The human medical resources in the region are as constrained as the physical resources. While the population of Bristol Bay swells in the summer, the population of physicians, nurses and healthcare workers does not. In the event of a viral outbreak, the region is hopelessly ill- equipped and unprepared to manage the care of a large volume of highly contagious and seriously ill individuals. These individuals, who will need 24/7 intensive care and support from highly skilled and trained medical professionals, will quickly overwhelm our health care facilities, supplies and workforce. This puts our our health care workers and communities at greater risk while denying these resources to the residents of the region’s twenty-eight communities that rely on Kanakanak hospital as their lone source of healthcare.

The risks presented do not extend only to the arriving fisheries workers. Residents of Bristol Bay also will be at risk of infection, as well as the risk that their needs for other, non- COVID-19 medical care will be displaced or precluded by the urgency of providing care for individuals infected with the virus. The risks also extend beyond Bristol Bay residents. As we have seen, the COVID-19 virus is highly contagious and spreads rapidly; as a result, all Alaskans, from Barrow to Ketchikan, will be at risk. Without effective action by the state, these circumstances create the perfect recipe for a COVID-19 hot-spot and a medical and regional disaster that, in terms of the loss of human life, would dwarf the 1964 Earthquake or any past disaster in Alaska.

Responsibilities of the State and Required Actions. The State of Alaska has no higher or more critical duty than to protect its citizens. Indeed, the duty is constitutional, as the right to life is enshrined in Article I, Section 1 of the state constitution. In the face of the serious, unprecedented, and unique risks COVID-19 virus presents to the Bristol Bay community, the state has a duty to take all measures necessary to protect its citizens. Those measures include, at a minimum:

(1) a program of rigorous enforcement to ensure compliance with current CDC and state guidelines and recommendations, (2) pre-testing for the COVID-19 virus of all fisheries workers before they board a plane for the Bristol Bay region, (3) a mandatory follow-up COVID-19 test and 14-day quarantine for all arriving fisheries workers, (4) a program to ensure enforcement of and compliance with the quarantine, and (5) compliance with any additional medical protocols and guidelines as may be issued by the CDC or the state. Please see Bristol Bay’s detailed outline of recommended protocols attached to this letter.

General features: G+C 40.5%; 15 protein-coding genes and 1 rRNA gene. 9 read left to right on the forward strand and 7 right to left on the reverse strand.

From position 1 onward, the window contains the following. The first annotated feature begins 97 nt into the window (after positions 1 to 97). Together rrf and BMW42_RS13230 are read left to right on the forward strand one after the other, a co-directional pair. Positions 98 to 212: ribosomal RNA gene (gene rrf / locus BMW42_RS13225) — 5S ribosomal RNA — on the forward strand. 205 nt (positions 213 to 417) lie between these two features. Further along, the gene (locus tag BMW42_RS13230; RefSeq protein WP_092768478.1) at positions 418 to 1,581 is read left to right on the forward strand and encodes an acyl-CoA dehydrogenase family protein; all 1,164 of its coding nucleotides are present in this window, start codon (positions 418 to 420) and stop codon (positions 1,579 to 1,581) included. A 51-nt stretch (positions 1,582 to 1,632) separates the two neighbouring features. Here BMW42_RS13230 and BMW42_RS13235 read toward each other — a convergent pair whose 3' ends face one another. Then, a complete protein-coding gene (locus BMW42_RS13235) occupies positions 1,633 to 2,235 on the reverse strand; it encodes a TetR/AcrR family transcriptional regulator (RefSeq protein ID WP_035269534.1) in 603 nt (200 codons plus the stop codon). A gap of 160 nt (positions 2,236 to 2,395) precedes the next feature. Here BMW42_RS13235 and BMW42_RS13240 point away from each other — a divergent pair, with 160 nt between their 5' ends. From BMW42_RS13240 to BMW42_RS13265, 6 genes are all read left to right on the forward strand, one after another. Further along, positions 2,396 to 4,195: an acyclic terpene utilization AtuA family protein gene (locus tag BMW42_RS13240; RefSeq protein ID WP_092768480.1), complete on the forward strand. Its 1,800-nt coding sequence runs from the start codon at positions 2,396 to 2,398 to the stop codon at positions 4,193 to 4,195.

Our local municipality & medical facilities do not have the capacity to execute or enforce these critical measures, warranting swift and necessary action by the State of Alaska. If these steps to protect human health and safety cannot or will not be taken, the state should close the Bristol Bay fishery for 2020. The long-term cost of allowing a fishery to go forward would far outweigh the cost of forgoing one season. If the fishery is allowed to go forward without these measures, ignoring the warnings of public health experts and officials and the pleas of Bristol Bay communities, the consequences will be devastating and generational. Spread of the COVID-19 virus and the resulting human, economic, and social consequences will not be the result of an Act of God, but will be the result of the state’s failure to act and to fulfill its fundamental duties to its citizens.

The open letter was signed by Jason Metrokin, President & CEO of Bristol Bay Native Corporation; Norm Van Vactor, President & CEO of Bristol Bay Economic Development Corporation; Ralph Andersen, President & CEO of Bristol Bay Native Association; Robert Heyano, President of United Tribes of Bristol Bay; Brenda Akelkok, Executive Director of Bristol Bay Housing Authority; and Robert Clark, President/CEO of Bristol Bay Area Health Corporation. The Native corporations, entities and inter-tribal organizations represent the people of the Bristol Bay region of Alaska.